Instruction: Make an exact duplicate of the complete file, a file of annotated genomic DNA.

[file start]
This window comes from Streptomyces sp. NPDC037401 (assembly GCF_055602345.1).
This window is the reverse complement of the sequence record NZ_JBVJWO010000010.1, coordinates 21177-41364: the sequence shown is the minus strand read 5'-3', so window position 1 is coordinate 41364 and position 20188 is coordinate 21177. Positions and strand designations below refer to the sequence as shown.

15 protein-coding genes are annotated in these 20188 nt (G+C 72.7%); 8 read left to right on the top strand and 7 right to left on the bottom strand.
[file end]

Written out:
This window comes from Streptomyces sp. NPDC037401 (assembly GCF_055602345.1).
This window is the reverse complement of the sequence record NZ_JBVJWO010000010.1, coordinates 21177-41364: the sequence shown is the minus strand read 5'-3', so window position 1 is coordinate 41364 and position 20188 is coordinate 21177. Positions and strand designations below refer to the sequence as shown.

15 protein-coding genes are annotated in these 20188 nt (G+C 72.7%); 8 read left to right on the top strand and 7 right to left on the bottom strand.